7348RE: [hreg] Commercial aircraft flight partial on biofuel
- Feb 26, 2008I never mentioned "virgin product usage", that was your statement.
The original question was "Does anyone know of a source that ranks the
energy yield of biofuels per acre; replenishment cycle time, etc.?
My question was not framed for a project definition for NASA level research,
merely a request for information. Did not mean to irritate anyone.
One thing that turns a lot of people off about the green movement is the
Gestapo attitude that sometimes surfaces when less informed people try to
learn more about how to be green.
Personally, I think the place to start is not cleaning up, but stopping the
continued pollution. Without stopping the growth of pollution we won't have
time to clean up the mess that has already been done. Hopefully we can
start both simultaneously. But that is strictly my poorly informed opinion.
From: email@example.com [mailto:firstname.lastname@example.org] On Behalf Of Garth
& Kim Travis
Sent: Tuesday, February 26, 2008 8:33 AM
Subject: Re: [hreg] Commercial aircraft flight partial on biofuel
Questioning is fine, but looking at it from a virgin product usage is a
real problem and that is what your question was. Corn and soybean are
food, now if you are asking how much fuel can be made from the waste
products of each crop, then that is different. You need to expand the
question to acknowledge the real crop and the available refuse, plus
what will be needed to restore fertility to the field if you take the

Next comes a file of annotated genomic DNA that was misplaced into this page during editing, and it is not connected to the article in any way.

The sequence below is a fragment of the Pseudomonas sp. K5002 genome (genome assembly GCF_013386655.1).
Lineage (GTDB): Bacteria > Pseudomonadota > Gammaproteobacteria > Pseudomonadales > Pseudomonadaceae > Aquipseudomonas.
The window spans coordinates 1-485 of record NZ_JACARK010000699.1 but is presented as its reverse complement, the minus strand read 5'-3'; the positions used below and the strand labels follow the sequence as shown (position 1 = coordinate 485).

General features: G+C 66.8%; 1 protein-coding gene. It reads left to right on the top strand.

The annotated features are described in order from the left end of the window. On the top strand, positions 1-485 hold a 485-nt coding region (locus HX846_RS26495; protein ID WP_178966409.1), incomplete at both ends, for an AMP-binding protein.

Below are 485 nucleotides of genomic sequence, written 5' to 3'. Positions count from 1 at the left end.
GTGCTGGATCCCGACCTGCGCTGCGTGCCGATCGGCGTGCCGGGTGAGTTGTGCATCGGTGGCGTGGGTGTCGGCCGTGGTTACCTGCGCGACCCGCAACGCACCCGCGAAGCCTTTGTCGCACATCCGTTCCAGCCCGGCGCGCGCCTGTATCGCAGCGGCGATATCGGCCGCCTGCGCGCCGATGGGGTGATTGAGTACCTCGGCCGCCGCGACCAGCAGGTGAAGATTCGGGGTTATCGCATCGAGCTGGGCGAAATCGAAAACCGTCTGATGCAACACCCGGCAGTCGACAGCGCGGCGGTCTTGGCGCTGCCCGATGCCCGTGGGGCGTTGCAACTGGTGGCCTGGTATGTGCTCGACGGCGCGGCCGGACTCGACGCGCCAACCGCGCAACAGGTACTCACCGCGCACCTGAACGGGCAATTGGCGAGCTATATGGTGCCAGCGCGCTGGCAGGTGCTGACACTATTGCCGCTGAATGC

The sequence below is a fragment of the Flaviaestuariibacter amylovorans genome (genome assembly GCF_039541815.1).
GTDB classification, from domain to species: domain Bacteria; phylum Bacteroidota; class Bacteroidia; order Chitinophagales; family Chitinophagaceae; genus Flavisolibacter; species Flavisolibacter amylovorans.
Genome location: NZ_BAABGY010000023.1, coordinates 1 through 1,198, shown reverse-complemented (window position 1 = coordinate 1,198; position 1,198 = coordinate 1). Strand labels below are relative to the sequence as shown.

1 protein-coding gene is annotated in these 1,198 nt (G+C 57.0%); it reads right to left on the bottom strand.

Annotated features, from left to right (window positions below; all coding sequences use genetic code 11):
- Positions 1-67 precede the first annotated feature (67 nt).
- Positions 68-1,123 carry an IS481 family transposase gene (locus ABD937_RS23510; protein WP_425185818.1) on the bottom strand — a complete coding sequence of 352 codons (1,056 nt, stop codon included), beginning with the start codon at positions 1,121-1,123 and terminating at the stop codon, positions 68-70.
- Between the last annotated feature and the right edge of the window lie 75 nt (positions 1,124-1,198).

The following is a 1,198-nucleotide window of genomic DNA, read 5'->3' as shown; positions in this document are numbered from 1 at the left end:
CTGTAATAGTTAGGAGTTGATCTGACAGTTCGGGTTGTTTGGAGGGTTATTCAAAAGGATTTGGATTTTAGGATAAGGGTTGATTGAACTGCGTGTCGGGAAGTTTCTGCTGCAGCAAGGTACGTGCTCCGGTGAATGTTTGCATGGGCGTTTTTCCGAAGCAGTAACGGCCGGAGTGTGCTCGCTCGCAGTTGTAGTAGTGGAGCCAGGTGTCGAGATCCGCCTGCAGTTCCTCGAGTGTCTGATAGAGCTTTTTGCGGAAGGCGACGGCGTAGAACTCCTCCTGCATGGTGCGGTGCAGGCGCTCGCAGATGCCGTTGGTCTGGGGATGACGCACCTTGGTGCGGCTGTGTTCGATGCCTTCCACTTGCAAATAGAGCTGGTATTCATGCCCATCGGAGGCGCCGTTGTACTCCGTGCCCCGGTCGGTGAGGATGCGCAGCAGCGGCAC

refuse. A straight line question of how much per acre will always give
a bad answer that will lead to a further depletion of major resources.
Bad lines of inquiry are always part of the problem. How you phrase you
questions directs how research is done and what possibilities are
eliminated. No human can investigate every line of possibility, that is
why research is designed to answer certain questions. If the question
are poorly phrased, the research is useless.
The place to start is by cleaning up the wastes we have contaminating
the planet. That line of inquiry coupled to conservation efforts will
solve a certain percentage of the problem. Then and only then, should
we be looking at any virgin product for fuel production.
A big production research project would eliminate the conservation
portion of what we need. Most people would go on being energy hogs and
our environment will continue to be destroyed. We need the fuel crunch
to end the spoil brat era of western societies. Few will volunteer to
grow up, if not forced to. The volunteers are here, and places like
this. But what percentage of the population are concerned enough to try
to learn about conservation and fuel alternatives?
J P Malone wrote:
> Not sure how a question can be part of the problem.Original question:
"Algae fuel yields have not yet been accurately determined, but DOE is
reported as saying that algae yield 30 times more energy per acre than land
crops such as soybeans, and some estimate even higher yields up to 15000
gpa. Unused desert land (which receives high solar radiation) could be most
effective for growing the algae, and the algae could utilize farm waste and
excess CO2 from factories to help speed the growth of the algae."
Does anyone know of a source that ranks the energy yield of biofuels per
acre; replenishment cycle time, etc.?
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